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NF/RO System

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contents_img NF (Nanofiltration)


▶ NF membranes have a nominal pore size of approximately 0.001 microns and an MWCO of 1,000 to 100,000 daltons. Pushing water

    through these smaller membrane pores requires a higher operating pressure than either MF or UF. Operating pressures are usually

    near 600kPa (90 psi) and can be as high as 1,000 kPa(150 psi). These systems can remove virtually all cysts, bacteria, viruses,

    and humic materials. (See Figure 2 and Table 1.)

    They provide excellent protection from DBP formation if the disinfectant residual is added after the membrane filtration step.

    Because NF membranes also remove alkalinity, the product water can be corrosive, and measures, such as blending raw water

    and product water or adding alkalinity, may be needed to reduce corrosivity. NF also removes hardness from water, which

    accounts for NF membranes sometimes being called“softening membranes.” Hard water treated by NF will need pretreatment to

    avoid precipitation of hardness ions on the membrane.
▶ More energy is required for NF than MF or UF, which has hindered its advancement as atreatment alternative.


(NF membrane Filtration)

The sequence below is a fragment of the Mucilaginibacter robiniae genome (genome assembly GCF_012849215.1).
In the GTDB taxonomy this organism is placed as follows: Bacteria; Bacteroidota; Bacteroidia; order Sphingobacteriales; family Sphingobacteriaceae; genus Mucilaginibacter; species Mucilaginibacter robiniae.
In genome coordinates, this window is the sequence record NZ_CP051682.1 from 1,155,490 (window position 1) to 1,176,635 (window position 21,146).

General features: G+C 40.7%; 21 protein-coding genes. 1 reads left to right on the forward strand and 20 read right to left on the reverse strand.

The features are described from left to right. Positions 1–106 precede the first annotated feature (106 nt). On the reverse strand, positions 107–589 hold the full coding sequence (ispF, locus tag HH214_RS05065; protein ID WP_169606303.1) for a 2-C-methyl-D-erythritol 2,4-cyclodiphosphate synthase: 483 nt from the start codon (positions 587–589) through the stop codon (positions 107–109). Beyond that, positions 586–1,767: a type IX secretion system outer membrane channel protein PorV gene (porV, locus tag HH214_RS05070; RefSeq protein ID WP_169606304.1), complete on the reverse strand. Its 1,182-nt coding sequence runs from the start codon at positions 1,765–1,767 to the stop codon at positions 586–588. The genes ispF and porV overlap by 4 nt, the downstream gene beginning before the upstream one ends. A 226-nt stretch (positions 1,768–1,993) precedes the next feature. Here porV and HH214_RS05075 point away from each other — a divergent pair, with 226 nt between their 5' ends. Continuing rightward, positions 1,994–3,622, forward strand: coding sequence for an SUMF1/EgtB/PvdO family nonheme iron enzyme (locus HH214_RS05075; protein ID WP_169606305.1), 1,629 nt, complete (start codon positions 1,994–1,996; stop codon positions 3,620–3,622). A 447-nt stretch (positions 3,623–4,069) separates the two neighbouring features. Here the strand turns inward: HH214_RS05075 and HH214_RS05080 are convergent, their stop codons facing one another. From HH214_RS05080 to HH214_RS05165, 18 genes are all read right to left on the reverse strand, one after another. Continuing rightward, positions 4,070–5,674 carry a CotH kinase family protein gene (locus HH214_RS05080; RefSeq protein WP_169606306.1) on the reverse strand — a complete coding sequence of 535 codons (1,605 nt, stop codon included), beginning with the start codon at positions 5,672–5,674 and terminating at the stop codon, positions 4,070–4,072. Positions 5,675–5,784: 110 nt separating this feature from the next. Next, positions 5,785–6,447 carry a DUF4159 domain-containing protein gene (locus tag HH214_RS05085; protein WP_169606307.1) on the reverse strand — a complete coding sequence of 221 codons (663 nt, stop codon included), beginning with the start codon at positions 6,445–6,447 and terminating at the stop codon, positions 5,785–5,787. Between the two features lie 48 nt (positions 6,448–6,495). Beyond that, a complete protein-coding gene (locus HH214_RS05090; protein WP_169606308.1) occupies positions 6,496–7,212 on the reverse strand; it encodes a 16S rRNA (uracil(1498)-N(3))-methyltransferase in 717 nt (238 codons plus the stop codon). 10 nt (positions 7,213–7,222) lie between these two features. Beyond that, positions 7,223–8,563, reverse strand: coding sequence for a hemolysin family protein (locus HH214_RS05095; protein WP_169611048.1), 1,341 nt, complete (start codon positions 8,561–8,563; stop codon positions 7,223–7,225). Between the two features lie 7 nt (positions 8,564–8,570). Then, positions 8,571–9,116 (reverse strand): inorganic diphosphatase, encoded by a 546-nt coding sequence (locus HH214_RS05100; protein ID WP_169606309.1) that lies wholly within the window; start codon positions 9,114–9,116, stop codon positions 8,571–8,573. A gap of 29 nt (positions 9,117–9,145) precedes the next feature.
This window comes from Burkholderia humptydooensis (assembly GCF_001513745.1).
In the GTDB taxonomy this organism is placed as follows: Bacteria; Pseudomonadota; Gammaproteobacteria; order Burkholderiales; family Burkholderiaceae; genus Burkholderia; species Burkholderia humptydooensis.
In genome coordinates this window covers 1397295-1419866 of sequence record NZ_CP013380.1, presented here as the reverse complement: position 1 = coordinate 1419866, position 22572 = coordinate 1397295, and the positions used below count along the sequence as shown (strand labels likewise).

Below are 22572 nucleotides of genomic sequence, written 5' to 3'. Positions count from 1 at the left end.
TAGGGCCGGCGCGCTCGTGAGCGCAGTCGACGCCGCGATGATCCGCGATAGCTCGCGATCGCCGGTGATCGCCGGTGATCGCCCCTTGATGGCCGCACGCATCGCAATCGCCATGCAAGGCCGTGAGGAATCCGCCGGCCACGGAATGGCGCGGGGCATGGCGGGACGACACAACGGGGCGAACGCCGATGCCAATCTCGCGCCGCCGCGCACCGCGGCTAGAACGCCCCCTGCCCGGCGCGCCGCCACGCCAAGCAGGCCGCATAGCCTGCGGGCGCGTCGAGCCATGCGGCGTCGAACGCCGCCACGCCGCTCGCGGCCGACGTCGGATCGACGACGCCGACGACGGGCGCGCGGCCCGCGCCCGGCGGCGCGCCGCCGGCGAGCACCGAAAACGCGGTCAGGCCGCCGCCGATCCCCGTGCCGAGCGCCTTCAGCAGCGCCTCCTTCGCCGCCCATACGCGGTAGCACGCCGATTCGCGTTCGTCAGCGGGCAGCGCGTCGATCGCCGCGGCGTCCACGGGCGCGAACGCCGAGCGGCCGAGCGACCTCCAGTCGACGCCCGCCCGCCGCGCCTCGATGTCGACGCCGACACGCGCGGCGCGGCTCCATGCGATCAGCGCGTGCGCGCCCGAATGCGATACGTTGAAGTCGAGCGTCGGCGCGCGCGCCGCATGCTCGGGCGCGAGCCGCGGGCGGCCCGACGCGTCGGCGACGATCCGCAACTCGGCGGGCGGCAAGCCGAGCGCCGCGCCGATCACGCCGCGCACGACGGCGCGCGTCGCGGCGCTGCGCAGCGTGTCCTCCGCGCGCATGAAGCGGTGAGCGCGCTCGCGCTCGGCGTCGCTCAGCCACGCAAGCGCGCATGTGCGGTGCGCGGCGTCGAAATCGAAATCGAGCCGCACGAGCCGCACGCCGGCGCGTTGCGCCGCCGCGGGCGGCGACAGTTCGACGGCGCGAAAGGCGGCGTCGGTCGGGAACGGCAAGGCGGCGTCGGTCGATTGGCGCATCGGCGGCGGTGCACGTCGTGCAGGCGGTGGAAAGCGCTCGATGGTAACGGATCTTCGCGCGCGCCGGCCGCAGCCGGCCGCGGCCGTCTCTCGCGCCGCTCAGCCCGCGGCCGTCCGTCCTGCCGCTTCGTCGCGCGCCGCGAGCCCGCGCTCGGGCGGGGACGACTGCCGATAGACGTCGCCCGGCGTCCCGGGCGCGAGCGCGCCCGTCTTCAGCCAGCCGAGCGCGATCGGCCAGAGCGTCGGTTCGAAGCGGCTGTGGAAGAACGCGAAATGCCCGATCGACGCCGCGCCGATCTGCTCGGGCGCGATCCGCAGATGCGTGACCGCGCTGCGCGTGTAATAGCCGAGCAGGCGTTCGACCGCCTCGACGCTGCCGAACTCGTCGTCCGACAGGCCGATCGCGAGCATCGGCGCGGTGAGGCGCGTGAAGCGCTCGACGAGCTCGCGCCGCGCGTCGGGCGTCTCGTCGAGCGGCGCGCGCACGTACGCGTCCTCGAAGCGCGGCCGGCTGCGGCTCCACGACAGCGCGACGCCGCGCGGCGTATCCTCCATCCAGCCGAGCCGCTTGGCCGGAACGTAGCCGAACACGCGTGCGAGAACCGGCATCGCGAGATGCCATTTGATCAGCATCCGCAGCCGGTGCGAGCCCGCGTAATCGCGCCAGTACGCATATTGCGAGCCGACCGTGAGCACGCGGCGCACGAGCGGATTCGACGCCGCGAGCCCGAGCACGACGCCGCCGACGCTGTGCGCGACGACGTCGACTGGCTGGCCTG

• NF membranes have been observed to operate on the principle of diffusion rather than sieving as with MF and UF membranes.


contents_img RO(Reverse Osmosis)


▶ RO systems are compact, simple to operate, and require minimal labor, making them suitable for small systems.They are also

    suitable for systems where there is a high degree of seasonal fluctuation in water demand.
▶ RO can effectively remove nearly all inorganic contaminants from water. RO can also effectively remove radium, natural organic

    substances, pesticides, cysts, bacteria, and viruses. RO is particularly effective when used in series. Water passing through

    multiple units can achieve near zero effluent contaminant concentrations.Disinfection is also recommended to ensure the safety

    of water.
▶ Some of the advantages of RO are:
  • High capital and operating costs,
  • Managing the wastewater (brine solution) is apotential problem,
  • High level of pretreatment is required in some cases,
  • Membranes are prone to fouling, and
  • Produces the most wastewater at between25?50 percent of the feed.



(RO Membrane & RO Desalination Plant)


  • RO removes contaminants from water using a semipermeable membrane that permits only water, and not dissolved ions (such as

    sodium and chloride), to pass through its pores. Contaminated water is subject to a high pressure that forces pure water through

    the membrane,

    leaving contaminants behind in a brine solution.Membranes are available with a variety of pore sizes and characteristics.
   (Tech Brief, National Drinking Water Clearinghouse)


Technical Photos